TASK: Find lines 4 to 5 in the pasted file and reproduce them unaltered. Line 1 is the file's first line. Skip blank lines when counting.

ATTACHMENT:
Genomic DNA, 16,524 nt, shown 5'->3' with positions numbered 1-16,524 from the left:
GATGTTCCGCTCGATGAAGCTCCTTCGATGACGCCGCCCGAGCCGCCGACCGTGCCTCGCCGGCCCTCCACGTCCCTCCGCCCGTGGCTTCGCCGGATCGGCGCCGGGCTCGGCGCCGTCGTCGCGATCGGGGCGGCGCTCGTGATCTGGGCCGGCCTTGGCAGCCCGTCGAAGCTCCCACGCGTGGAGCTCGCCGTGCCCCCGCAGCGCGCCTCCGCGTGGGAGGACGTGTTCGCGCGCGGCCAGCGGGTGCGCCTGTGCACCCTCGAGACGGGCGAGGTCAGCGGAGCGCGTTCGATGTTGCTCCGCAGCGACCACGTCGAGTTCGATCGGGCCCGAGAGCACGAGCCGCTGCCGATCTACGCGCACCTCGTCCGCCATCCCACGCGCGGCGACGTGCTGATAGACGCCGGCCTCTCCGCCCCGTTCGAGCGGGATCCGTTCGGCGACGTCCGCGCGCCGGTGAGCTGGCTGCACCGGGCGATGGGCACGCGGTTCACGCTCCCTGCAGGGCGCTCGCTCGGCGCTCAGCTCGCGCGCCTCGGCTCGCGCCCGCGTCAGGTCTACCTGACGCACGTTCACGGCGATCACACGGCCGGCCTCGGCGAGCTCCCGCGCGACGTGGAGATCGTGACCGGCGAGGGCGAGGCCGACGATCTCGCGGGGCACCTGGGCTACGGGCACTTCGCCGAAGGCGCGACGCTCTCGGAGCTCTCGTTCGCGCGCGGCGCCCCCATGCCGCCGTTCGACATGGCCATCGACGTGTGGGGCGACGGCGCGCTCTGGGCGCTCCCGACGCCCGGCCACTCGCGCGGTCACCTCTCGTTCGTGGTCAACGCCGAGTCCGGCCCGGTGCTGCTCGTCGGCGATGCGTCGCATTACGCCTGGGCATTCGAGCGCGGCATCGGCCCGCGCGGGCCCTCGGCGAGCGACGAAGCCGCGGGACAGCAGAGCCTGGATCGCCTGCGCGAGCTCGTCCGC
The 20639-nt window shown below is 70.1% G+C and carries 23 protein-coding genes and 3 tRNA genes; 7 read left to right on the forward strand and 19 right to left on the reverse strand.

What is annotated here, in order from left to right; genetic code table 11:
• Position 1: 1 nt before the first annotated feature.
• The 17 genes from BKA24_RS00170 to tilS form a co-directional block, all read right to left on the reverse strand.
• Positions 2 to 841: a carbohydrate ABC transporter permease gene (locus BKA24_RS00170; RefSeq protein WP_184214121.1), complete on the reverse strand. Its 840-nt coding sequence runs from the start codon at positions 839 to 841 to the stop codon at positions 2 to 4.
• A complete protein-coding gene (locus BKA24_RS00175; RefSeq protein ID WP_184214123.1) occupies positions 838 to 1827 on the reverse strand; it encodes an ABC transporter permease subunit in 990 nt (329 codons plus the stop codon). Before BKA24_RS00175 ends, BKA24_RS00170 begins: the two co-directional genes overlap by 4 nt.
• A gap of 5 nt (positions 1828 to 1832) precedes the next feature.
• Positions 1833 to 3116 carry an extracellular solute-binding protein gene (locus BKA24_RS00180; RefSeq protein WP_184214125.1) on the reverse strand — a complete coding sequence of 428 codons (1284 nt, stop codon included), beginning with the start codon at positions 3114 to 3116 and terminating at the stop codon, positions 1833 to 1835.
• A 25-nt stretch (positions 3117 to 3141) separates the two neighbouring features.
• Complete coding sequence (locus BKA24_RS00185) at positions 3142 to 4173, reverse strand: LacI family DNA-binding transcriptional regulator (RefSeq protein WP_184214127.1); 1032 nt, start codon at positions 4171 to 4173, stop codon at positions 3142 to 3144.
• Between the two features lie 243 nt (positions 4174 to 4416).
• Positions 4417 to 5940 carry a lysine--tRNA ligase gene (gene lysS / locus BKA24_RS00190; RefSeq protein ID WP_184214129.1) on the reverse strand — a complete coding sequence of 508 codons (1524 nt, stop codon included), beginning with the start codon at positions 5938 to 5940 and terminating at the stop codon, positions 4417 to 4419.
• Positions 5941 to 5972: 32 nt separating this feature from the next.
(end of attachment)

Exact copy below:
What is annotated here, in order from left to right; genetic code table 11:
• Position 1: 1 nt before the first annotated feature.